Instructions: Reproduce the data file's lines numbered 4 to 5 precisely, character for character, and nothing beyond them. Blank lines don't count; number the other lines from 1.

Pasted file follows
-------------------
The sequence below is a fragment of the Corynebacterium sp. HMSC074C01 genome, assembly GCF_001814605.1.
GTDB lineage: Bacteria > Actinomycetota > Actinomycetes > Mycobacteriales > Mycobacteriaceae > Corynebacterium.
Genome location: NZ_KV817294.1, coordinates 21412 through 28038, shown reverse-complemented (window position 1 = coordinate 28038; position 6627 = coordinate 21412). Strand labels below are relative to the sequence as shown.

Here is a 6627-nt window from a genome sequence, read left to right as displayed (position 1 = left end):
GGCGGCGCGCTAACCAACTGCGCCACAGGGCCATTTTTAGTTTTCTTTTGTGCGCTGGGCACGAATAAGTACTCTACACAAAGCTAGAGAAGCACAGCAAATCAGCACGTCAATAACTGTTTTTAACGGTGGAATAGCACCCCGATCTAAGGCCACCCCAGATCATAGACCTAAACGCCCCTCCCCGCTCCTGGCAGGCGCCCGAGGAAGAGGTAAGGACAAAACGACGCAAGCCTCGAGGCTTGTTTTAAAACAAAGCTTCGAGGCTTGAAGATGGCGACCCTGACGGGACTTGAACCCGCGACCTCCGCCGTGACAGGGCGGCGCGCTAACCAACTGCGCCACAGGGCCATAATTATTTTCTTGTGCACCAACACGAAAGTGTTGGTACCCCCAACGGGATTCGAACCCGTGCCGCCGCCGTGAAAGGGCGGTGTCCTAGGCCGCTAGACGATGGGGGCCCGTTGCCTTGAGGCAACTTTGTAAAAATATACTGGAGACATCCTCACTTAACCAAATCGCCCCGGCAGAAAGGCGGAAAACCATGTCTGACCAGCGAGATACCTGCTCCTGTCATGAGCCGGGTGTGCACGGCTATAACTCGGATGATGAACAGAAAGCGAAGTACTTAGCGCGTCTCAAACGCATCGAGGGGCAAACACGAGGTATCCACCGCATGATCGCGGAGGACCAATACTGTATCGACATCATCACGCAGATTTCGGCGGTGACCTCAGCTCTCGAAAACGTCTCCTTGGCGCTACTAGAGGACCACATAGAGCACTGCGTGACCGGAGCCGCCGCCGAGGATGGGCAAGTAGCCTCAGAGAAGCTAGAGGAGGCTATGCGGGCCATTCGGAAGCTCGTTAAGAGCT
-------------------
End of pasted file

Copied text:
Here is a 6627-nt window from a genome sequence, read left to right as displayed (position 1 = left end):
GGCGGCGCGCTAACCAACTGCGCCACAGGGCCATTTTTAGTTTTCTTTTGTGCGCTGGGCACGAATAAGTACTCTACACAAAGCTAGAGAAGCACAGCAAATCAGCACGTCAATAACTGTTTTTAACGGTGGAATAGCACCCCGATCTAAGGCCACCCCAGATCATAGACCTAAACGCCCCTCCCCGCTCCTGGCAGGCGCCCGAGGAAGAGGTAAGGACAAAACGACGCAAGCCTCGAGGCTTGTTTTAAAACAAAGCTTCGAGGCTTGAAGATGGCGACCCTGACGGGACTTGAACCCGCGACCTCCGCCGTGACAGGGCGGCGCGCTAACCAACTGCGCCACAGGGCCATAATTATTTTCTTGTGCACCAACACGAAAGTGTTGGTACCCCCAACGGGATTCGAACCCGTGCCGCCGCCGTGAAAGGGCGGTGTCCTAGGCCGCTAGACGATGGGGGCCCGTTGCCTTGAGGCAACTTTGTAAAAATATACTGGAGACATCCTCACTTAACCAAATCGCCCCGGCAGAAAGGCGGAAAACCATGTCTGACCAGCGAGATACCTGCTCCTGTCATGAGCCGGGTGTGCACGGCTATAACTCGGATGATGAACAGAAAGCGAAGTACTTAGCGCGTCTCAAACGCATCGAGGGGCAAACACGAGGTATCCACCGCATGATCGCGGAGGACCAATACTGTATCGACATCATCACGCAGATTTCGGCGGTGACCTCAGCTCTCGAAAACGTCTCCTTGGCGCTACTAGAGGACCACATAGAGCACTGCGTGACCGGAGCCGCCGCCGAGGATGGGCAAGTAGCCTCAGAGAAGCTAGAGGAGGCTATGCGGGCCATTCGGAAGCTCGTTAAGAGCT